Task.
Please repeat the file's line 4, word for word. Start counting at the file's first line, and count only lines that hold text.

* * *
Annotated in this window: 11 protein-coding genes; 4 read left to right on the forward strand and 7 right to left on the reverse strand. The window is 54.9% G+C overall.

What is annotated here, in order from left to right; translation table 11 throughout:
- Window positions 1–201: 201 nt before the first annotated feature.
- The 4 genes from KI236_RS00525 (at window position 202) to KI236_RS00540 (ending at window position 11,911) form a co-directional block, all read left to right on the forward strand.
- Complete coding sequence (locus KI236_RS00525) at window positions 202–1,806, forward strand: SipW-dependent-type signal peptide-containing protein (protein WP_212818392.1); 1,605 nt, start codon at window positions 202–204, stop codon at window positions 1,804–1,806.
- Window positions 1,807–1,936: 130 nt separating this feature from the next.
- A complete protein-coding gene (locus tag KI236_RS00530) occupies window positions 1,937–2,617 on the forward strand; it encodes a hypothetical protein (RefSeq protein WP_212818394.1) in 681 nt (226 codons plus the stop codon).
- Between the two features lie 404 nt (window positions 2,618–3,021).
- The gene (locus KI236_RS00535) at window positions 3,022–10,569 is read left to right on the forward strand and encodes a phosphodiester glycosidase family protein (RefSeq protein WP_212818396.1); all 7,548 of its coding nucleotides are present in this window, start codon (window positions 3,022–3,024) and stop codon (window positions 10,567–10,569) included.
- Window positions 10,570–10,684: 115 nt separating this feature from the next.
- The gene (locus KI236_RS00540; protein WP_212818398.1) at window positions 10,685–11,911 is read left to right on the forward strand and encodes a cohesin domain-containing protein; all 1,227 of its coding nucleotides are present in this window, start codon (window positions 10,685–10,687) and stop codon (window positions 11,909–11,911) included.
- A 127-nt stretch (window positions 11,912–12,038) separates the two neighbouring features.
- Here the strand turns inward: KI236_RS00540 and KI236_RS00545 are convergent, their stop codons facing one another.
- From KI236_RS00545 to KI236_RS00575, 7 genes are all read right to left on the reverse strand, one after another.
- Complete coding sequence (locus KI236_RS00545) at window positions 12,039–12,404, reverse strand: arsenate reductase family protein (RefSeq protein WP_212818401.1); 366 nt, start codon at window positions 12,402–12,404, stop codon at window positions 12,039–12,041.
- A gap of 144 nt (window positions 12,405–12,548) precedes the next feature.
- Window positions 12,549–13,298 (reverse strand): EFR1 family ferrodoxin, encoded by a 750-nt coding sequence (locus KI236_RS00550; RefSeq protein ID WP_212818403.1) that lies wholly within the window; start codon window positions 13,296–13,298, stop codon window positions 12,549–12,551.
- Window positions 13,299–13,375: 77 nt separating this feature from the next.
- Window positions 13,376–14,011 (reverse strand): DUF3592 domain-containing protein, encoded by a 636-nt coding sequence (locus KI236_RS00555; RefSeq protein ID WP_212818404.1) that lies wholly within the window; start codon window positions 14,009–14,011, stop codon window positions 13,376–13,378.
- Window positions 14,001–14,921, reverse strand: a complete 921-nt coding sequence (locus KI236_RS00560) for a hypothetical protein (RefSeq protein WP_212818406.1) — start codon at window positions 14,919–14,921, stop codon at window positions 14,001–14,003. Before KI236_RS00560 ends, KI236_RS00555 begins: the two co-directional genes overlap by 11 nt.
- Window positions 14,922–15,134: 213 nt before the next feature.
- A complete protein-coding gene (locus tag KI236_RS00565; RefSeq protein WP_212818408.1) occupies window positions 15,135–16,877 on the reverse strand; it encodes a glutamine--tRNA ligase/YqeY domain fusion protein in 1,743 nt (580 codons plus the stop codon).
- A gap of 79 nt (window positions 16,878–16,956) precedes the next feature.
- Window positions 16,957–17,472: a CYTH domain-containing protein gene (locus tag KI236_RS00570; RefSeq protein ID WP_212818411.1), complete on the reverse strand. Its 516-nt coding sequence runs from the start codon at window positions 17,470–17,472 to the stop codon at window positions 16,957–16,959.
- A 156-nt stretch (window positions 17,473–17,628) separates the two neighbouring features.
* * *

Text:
- The 4 genes from KI236_RS00525 (at window position 202) to KI236_RS00540 (ending at window position 11,911) form a co-directional block, all read left to right on the forward strand.